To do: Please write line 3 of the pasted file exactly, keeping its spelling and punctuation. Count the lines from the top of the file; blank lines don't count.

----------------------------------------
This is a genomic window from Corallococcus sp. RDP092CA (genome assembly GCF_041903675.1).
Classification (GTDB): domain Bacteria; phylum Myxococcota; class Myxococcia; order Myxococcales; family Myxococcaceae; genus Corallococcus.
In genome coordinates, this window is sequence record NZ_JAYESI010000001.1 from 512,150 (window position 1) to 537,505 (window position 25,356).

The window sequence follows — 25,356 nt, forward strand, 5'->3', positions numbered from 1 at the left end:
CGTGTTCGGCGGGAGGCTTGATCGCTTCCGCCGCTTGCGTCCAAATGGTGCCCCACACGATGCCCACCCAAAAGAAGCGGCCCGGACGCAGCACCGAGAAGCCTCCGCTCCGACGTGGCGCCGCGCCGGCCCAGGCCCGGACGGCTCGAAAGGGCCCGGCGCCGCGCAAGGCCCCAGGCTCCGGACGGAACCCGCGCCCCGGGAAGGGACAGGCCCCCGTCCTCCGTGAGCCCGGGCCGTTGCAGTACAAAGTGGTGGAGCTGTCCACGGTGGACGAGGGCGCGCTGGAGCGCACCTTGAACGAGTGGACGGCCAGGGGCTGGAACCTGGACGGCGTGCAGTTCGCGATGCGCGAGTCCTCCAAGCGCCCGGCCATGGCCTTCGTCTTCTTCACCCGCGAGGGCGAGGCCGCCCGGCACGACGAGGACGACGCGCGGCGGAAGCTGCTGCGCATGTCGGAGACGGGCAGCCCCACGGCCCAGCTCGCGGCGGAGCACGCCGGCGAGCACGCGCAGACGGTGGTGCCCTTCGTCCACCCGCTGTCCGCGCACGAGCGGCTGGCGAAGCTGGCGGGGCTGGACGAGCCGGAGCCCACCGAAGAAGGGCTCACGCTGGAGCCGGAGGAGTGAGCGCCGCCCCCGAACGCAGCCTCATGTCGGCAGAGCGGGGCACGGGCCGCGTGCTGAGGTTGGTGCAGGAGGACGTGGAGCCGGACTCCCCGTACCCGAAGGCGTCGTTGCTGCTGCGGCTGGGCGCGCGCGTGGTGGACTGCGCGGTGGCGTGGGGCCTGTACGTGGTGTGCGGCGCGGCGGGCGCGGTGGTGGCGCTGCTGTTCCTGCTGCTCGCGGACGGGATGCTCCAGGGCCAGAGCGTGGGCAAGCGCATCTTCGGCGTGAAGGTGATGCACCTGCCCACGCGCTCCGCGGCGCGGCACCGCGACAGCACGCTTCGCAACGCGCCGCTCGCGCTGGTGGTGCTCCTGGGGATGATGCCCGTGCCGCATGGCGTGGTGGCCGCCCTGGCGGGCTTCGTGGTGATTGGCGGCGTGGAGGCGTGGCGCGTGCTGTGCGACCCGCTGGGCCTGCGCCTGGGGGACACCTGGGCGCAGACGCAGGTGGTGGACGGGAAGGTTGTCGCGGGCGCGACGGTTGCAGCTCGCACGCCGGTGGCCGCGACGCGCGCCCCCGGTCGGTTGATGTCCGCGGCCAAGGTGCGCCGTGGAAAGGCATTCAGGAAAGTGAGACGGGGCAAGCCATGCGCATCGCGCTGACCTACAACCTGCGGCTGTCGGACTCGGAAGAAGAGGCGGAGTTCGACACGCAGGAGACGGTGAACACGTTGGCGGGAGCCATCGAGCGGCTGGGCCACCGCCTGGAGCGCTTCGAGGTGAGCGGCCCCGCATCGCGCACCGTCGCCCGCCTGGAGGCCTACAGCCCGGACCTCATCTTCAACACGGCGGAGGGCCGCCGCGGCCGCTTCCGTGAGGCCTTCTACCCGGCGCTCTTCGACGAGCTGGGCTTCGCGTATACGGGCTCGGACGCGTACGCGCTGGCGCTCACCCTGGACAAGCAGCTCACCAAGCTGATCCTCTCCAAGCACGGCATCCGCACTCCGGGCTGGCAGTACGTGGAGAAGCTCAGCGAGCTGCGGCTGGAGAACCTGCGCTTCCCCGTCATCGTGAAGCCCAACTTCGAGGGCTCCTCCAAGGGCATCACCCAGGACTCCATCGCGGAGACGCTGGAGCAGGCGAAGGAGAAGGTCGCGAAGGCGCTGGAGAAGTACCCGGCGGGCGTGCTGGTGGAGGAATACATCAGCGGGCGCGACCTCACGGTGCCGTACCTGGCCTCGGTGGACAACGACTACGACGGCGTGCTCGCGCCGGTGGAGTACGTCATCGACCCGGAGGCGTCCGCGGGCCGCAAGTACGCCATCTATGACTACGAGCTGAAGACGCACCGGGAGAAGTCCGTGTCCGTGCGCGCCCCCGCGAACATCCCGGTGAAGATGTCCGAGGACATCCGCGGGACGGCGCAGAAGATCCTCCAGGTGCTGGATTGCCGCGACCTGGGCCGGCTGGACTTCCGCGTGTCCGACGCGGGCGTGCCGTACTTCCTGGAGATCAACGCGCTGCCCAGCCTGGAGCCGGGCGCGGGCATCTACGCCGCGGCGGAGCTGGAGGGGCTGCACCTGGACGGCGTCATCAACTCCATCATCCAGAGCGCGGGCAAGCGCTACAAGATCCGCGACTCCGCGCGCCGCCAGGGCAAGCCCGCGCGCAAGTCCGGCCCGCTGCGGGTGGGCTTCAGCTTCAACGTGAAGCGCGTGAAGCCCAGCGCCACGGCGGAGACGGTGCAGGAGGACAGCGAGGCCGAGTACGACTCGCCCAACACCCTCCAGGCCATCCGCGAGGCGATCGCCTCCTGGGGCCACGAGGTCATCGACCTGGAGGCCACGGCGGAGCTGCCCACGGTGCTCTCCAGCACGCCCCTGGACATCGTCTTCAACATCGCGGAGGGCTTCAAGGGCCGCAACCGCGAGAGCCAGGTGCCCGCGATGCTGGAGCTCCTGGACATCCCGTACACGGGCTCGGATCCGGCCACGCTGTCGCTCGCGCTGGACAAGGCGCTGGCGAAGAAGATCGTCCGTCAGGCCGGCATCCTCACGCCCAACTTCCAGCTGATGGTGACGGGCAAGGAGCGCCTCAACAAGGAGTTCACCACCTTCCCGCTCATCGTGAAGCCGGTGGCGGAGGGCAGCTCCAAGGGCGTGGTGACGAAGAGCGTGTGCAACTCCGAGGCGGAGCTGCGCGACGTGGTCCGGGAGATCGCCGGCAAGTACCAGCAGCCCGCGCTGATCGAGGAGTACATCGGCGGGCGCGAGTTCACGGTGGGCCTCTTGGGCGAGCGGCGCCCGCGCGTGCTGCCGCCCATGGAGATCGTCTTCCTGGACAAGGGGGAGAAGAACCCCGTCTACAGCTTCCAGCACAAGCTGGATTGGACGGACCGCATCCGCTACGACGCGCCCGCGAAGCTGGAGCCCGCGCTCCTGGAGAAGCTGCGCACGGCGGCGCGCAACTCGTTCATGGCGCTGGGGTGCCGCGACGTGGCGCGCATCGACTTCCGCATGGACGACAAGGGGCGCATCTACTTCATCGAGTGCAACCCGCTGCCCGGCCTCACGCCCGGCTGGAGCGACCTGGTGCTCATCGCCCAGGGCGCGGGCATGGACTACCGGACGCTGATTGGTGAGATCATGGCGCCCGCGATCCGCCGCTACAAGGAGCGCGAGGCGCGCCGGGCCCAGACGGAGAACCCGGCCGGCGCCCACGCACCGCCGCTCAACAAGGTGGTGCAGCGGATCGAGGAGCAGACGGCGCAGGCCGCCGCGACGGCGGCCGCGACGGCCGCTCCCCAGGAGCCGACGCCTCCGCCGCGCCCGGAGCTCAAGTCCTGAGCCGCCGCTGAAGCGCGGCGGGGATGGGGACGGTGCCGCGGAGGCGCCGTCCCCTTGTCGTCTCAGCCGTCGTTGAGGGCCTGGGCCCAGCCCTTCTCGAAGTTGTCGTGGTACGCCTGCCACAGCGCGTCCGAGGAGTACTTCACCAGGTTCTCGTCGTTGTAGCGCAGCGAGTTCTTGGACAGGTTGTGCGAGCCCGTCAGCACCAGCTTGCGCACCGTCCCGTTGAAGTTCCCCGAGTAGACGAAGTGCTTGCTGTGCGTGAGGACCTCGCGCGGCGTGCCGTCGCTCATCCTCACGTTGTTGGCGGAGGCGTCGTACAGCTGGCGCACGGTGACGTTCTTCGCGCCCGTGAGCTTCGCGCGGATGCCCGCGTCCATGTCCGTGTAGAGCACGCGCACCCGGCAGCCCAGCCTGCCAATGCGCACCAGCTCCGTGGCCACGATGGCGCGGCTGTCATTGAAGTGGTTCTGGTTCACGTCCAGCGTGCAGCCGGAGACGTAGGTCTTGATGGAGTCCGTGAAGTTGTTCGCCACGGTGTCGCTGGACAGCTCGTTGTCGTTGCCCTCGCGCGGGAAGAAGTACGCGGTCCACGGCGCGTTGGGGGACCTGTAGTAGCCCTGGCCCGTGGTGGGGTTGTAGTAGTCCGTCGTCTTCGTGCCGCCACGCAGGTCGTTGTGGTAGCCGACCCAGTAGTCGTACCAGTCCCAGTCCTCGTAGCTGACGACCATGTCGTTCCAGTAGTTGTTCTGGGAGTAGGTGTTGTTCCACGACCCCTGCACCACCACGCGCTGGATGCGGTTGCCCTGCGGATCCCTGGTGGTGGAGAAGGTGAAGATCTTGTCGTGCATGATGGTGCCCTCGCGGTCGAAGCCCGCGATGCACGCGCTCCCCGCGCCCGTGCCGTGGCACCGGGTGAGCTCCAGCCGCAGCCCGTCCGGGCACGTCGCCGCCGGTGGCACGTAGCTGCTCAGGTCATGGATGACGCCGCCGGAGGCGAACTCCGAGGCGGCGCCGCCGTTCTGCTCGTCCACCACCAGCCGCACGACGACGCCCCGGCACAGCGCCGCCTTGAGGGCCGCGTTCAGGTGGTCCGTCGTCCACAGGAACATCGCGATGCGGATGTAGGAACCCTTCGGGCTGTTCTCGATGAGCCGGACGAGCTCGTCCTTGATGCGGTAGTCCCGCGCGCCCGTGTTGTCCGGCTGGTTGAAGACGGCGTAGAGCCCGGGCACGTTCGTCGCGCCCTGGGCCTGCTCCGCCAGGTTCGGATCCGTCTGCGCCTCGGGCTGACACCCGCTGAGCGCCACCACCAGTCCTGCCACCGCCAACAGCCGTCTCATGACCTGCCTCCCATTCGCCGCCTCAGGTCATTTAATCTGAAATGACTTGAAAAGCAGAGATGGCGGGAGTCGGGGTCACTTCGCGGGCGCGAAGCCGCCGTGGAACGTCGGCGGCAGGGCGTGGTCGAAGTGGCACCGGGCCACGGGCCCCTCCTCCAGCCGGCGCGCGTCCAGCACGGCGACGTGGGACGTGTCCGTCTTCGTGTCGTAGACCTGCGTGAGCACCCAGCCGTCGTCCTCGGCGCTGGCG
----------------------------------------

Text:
In genome coordinates, this window is sequence record NZ_JAYESI010000001.1 from 512,150 (window position 1) to 537,505 (window position 25,356).